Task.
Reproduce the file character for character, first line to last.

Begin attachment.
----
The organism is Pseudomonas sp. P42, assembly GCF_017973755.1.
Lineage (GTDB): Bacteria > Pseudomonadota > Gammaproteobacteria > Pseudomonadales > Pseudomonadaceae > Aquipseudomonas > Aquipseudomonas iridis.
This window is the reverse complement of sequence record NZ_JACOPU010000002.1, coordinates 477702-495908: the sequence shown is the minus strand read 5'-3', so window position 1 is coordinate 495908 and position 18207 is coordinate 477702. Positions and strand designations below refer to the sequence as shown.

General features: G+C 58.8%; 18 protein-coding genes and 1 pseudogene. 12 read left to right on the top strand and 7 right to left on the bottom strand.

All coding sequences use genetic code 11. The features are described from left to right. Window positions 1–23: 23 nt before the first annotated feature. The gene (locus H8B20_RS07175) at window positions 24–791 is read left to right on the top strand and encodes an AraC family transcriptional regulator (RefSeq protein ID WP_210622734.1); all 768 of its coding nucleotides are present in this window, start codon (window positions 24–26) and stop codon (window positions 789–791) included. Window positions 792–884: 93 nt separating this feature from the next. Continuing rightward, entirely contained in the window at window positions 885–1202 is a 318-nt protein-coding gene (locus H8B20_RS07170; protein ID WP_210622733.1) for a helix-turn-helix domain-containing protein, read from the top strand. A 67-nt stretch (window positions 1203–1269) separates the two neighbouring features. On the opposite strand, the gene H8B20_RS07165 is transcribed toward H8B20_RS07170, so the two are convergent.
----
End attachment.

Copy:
The organism is Pseudomonas sp. P42, assembly GCF_017973755.1.
Lineage (GTDB): Bacteria > Pseudomonadota > Gammaproteobacteria > Pseudomonadales > Pseudomonadaceae > Aquipseudomonas > Aquipseudomonas iridis.
This window is the reverse complement of sequence record NZ_JACOPU010000002.1, coordinates 477702-495908: the sequence shown is the minus strand read 5'-3', so window position 1 is coordinate 495908 and position 18207 is coordinate 477702. Positions and strand designations below refer to the sequence as shown.

General features: G+C 58.8%; 18 protein-coding genes and 1 pseudogene. 12 read left to right on the top strand and 7 right to left on the bottom strand.

All coding sequences use genetic code 11. The features are described from left to right. Window positions 1–23: 23 nt before the first annotated feature. The gene (locus H8B20_RS07175) at window positions 24–791 is read left to right on the top strand and encodes an AraC family transcriptional regulator (RefSeq protein ID WP_210622734.1); all 768 of its coding nucleotides are present in this window, start codon (window positions 24–26) and stop codon (window positions 789–791) included. Window positions 792–884: 93 nt separating this feature from the next. Continuing rightward, entirely contained in the window at window positions 885–1202 is a 318-nt protein-coding gene (locus H8B20_RS07170; protein ID WP_210622733.1) for a helix-turn-helix domain-containing protein, read from the top strand. A 67-nt stretch (window positions 1203–1269) separates the two neighbouring features. On the opposite strand, the gene H8B20_RS07165 is transcribed toward H8B20_RS07170, so the two are convergent.